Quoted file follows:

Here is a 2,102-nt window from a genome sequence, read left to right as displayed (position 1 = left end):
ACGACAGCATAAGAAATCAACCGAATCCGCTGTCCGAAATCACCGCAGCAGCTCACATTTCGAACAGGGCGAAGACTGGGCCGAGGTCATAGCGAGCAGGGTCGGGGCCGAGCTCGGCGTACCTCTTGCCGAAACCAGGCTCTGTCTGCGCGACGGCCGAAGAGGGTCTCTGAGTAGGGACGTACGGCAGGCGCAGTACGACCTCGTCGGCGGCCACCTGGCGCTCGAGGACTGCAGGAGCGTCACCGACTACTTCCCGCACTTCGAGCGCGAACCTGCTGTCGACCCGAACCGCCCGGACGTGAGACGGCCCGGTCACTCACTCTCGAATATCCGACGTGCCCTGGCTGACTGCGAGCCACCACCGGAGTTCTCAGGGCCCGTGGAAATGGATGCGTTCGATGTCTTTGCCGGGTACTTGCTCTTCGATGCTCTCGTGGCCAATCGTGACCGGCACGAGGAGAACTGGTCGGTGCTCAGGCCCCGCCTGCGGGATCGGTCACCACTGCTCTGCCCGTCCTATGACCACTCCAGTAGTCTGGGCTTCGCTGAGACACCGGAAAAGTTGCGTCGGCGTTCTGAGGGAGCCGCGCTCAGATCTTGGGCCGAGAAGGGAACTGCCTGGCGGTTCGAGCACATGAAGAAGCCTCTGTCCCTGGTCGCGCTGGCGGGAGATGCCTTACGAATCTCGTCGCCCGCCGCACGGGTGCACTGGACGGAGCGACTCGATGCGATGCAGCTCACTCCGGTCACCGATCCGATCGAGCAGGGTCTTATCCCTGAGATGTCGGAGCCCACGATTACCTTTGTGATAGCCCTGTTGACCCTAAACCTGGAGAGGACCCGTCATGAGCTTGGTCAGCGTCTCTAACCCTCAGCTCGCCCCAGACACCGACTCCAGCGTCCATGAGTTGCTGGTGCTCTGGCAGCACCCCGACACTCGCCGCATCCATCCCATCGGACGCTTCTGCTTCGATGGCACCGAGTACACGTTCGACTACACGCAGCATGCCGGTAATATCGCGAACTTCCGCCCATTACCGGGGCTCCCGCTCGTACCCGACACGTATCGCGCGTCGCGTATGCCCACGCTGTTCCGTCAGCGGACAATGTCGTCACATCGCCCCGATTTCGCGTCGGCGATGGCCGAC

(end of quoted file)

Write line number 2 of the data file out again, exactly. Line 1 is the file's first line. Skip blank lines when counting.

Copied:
ACGACAGCATAAGAAATCAACCGAATCCGCTGTCCGAAATCACCGCAGCAGCTCACATTTCGAACAGGGCGAAGACTGGGCCGAGGTCATAGCGAGCAGGGTCGGGGCCGAGCTCGGCGTACCTCTTGCCGAAACCAGGCTCTGTCTGCGCGACGGCCGAAGAGGGTCTCTGAGTAGGGACGTACGGCAGGCGCAGTACGACCTCGTCGGCGGCCACCTGGCGCTCGAGGACTGCAGGAGCGTCACCGACTACTTCCCGCACTTCGAGCGCGAACCTGCTGTCGACCCGAACCGCCCGGACGTGAGACGGCCCGGTCACTCACTCTCGAATATCCGACGTGCCCTGGCTGACTGCGAGCCACCACCGGAGTTCTCAGGGCCCGTGGAAATGGATGCGTTCGATGTCTTTGCCGGGTACTTGCTCTTCGATGCTCTCGTGGCCAATCGTGACCGGCACGAGGAGAACTGGTCGGTGCTCAGGCCCCGCCTGCGGGATCGGTCACCACTGCTCTGCCCGTCCTATGACCACTCCAGTAGTCTGGGCTTCGCTGAGACACCGGAAAAGTTGCGTCGGCGTTCTGAGGGAGCCGCGCTCAGATCTTGGGCCGAGAAGGGAACTGCCTGGCGGTTCGAGCACATGAAGAAGCCTCTGTCCCTGGTCGCGCTGGCGGGAGATGCCTTACGAATCTCGTCGCCCGCCGCACGGGTGCACTGGACGGAGCGACTCGATGCGATGCAGCTCACTCCGGTCACCGATCCGATCGAGCAGGGTCTTATCCCTGAGATGTCGGAGCCCACGATTACCTTTGTGATAGCCCTGTTGACCCTAAACCTGGAGAGGACCCGTCATGAGCTTGGTCAGCGTCTCTAACCCTCAGCTCGCCCCAGACACCGACTCCAGCGTCCATGAGTTGCTGGTGCTCTGGCAGCACCCCGACACTCGCCGCATCCATCCCATCGGACGCTTCTGCTTCGATGGCACCGAGTACACGTTCGACTACACGCAGCATGCCGGTAATATCGCGAACTTCCGCCCATTACCGGGGCTCCCGCTCGTACCCGACACGTATCGCGCGTCGCGTATGCCCACGCTGTTCCGTCAGCGGACAATGTCGTCACATCGCCCCGATTTCGCGTCGGCGATGGCCGAC